Every champion knows that the most important fight is that first title defense. That’s what really validates a champion’s status. Waterson was aching to fight again, and her wish had finally come true. Little did she know, this was the gift that keeps on giving. She found out in October that she was going to be right back in camp, preparing to defend her belt once again in December against another tough opponent.
On Saturday night, the women are back at it. Invicta FC 10 takes place at the Arena Theatre in Houston. Waterson headlines the event as she faces off against Brazilian grappler Herica Tiburcio, who holds an 8-2 record. This will be the shortest layoff between fights in Waterson’s career.
“Coach [Greg] Jackson told me to be careful what I wish for,” said Waterson. “Before my first title defense, I was doing some complaining, and I was like, ‘When am I going to fight? I just want to fight.’ And here I am with back to-back shots. It’s good. I stayed in shape for the last few months. This will be a challenge for me, because this is the first time I’ve had back-to-back camps like that, but I look forward to the challenge.”
Tamada was a veteran who had almost exclusively gone to decision for the entirety of her career. Tiburcio is not a distance fighter. She is young, hungry and likes to put her opponents away early, as evidenced by the five first-round finishes in her 10-fight pro career.
“I know that she’s a Brazilian submission specialist,” Waterson stated. “She’s tapped out a lot of people. I know that she’s coming down from 115 [pounds], and I know she was supposed to fight on the November card but had some complication with visas. So I know she’s more than ready to get in the cage and try to take my belt away from me. That’s not going to happen.
“She’s got some slick submission attacks, and I think that’s why she has so many submissions on her record. I think that’s going to be the biggest thing to avoid in this next fight.”
With seven submissions of her own, Waterson is no slouch on the mat. Even with a karate-based striking background, she is a force to be reckoned with in the grappling arena. She knows Tiburcio is good, and she’s planning accordingly. Her opponent had better be affording her the same respect. No mother wants to spend the Thanksgiving holidays in fight camp, away from her family, but, for Waterson, that just adds fuel to the fire.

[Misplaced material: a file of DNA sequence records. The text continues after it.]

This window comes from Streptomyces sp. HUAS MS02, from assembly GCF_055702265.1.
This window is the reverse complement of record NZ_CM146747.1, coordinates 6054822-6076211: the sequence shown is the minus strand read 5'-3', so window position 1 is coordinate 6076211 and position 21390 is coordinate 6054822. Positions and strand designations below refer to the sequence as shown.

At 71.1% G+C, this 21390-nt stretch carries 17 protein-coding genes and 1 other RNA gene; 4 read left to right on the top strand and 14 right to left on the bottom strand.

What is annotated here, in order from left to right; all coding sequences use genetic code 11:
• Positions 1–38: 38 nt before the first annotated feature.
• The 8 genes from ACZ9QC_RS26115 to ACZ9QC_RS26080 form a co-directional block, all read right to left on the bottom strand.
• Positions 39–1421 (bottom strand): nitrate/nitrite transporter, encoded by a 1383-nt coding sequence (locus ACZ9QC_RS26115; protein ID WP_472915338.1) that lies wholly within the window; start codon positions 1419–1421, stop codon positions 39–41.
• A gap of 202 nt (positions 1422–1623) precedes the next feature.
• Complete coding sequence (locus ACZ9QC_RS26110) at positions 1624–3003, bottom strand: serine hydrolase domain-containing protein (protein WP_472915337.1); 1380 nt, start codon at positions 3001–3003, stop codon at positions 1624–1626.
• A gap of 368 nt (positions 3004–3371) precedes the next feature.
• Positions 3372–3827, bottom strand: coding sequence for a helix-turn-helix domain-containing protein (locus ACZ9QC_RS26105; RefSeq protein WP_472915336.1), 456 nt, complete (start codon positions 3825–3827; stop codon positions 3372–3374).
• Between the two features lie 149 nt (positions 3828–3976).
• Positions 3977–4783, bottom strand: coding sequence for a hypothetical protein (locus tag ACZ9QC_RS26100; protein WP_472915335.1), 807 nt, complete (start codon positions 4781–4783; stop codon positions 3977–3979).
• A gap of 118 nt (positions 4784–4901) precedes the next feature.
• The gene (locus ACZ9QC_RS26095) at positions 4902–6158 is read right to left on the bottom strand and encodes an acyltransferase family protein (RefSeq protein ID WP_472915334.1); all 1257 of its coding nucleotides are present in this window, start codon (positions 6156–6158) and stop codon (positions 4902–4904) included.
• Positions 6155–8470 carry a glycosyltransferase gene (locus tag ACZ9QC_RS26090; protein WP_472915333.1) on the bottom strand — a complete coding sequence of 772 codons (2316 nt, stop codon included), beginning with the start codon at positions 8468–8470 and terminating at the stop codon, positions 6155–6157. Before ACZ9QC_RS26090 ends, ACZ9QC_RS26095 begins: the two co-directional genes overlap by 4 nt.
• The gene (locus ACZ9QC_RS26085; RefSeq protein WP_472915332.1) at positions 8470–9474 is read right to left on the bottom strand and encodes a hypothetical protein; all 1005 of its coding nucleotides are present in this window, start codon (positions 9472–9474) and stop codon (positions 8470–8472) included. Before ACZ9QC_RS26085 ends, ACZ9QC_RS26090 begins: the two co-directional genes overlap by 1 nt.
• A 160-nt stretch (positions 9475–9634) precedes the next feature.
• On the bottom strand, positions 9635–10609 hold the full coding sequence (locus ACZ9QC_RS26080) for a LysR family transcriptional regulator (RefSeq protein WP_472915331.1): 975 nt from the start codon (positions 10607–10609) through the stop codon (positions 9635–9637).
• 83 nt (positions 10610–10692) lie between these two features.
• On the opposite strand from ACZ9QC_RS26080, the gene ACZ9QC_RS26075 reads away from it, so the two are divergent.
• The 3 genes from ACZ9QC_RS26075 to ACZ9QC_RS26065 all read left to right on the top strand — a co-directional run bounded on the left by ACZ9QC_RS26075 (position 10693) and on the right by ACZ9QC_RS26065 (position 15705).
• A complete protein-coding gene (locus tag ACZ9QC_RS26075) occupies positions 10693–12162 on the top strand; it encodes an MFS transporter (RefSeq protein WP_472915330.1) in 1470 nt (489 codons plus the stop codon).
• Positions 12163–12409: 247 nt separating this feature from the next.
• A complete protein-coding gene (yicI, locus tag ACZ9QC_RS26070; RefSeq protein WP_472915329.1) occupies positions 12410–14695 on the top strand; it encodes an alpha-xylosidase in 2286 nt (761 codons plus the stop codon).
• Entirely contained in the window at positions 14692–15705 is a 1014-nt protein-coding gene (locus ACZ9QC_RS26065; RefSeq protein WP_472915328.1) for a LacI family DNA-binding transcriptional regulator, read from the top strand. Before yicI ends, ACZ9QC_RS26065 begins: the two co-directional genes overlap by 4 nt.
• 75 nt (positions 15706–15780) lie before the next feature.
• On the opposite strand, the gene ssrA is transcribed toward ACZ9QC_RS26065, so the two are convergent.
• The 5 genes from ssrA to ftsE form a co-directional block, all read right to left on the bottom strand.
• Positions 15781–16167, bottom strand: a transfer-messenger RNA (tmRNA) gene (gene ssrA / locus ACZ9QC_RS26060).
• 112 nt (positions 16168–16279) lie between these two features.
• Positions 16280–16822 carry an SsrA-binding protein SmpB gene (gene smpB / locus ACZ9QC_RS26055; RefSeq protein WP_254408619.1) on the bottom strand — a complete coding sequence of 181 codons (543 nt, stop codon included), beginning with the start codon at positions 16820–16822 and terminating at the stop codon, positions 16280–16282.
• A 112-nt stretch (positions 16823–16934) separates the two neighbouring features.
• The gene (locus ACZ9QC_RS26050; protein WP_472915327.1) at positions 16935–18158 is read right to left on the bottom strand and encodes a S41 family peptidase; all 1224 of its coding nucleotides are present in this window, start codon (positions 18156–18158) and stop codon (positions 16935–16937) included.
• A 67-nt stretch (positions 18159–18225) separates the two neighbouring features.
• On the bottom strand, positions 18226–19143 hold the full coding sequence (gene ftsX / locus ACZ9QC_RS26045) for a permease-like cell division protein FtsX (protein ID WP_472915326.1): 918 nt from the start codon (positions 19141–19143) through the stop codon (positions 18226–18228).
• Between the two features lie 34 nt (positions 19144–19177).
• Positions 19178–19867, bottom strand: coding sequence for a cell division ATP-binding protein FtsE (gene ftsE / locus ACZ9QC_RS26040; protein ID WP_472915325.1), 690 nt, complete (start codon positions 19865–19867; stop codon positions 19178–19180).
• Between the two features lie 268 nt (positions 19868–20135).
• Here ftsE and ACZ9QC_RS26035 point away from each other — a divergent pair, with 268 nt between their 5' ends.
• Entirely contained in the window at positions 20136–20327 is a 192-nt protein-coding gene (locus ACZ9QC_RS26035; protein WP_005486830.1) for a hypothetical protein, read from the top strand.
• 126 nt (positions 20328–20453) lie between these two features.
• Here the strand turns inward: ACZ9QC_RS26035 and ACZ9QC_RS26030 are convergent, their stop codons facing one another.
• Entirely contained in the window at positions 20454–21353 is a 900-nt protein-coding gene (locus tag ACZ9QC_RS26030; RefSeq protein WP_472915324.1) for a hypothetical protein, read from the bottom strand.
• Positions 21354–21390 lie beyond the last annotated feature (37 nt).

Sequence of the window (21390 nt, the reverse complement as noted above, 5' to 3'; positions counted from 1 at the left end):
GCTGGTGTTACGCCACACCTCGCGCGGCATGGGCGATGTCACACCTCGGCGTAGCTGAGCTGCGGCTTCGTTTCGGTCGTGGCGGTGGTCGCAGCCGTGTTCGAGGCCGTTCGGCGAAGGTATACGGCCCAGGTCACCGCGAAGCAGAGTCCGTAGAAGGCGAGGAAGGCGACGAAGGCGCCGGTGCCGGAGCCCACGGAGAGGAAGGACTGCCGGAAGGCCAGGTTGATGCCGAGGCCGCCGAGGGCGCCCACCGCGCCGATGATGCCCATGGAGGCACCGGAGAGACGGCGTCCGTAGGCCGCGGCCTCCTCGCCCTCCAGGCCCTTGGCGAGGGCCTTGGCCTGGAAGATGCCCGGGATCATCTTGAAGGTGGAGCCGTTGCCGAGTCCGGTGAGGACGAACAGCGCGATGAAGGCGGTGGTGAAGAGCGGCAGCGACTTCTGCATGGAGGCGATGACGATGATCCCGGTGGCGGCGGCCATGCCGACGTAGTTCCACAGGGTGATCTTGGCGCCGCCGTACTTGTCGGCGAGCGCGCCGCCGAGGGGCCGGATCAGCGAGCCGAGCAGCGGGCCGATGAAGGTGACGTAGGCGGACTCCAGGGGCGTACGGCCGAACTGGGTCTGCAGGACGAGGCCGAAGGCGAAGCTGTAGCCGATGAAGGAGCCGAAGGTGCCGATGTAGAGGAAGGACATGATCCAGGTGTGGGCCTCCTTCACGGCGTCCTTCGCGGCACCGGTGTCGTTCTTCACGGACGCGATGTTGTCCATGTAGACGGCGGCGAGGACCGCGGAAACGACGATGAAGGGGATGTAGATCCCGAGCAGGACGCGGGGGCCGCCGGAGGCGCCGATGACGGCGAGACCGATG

“It’s really hard, because you want to enjoy the holidays,” explained Waterson. “You want to go be with your family and have that pumpkin pie and drink some hot cocoa. To me, it makes me that much hungrier. After the long layoff, I take it upon myself to be a fighter day-to-day, and not just when I have fight camps. I think it’s important to always be improving as a martial artist. There’s always something to be working on, and if I’m not learning, then somebody else is, and I don’t want that to happen.”
Waterson’s husband is a huge supporter of her work and family lives, so he completely understands the importance of balancing both. However, the fight game is physically dangerous, so he is doing everything possible to make sure the home life is covered.
“He just wants to make sure that I’m ready,” Waterson said. “He supports me as a fighter, and he believes in me 100 percent. If I’m going to fight, then I have to be 100 percent sure that I’m ready. Otherwise, he wouldn’t want me to go through with it.”
Now, Waterson is in a tough position, both as a mother and as a pro fighter. She is absolutely peaking in her career, and she can only get better. Yet, Father Time never stops ticking. At some point, she would like to grow her family. However, for now, she has to focus on the task at hand, and that’s remaining the Invicta atomweight champ. That is her priority.
“I think, with the fight game, you can never really tell,” Waterson admitted. “You have to play the hand you’re dealt. For the time being, my husband and I are pretty happy with our little family, but, of course, we do want more children. I just think it’s really dependent on how the next couple of months [and] the next couple of years pan out. Hopefully, I’m able to ride this wave for as long as I can and go after my dreams. We’ll just have to see how it goes with that other kiddo, and, you know, that’s all I can really say.”
Being a mom is a life-changing experience. Planning a family makes it even tougher. Waterson has been a great example for other aspiring fighter-mothers, but, for her fans, she is a great example of hard work paying off. Come Saturday night, she’s going to be anything but motherly when the cage door closes and she looks to extend her winning streak to seven.
“I feel like this fight is going to be really high-paced with a lot more scrambling by both of us. We’re both finishers and we’re both going to be trying to finish the fight at all times, so I think it’s going to make for an exciting main event.”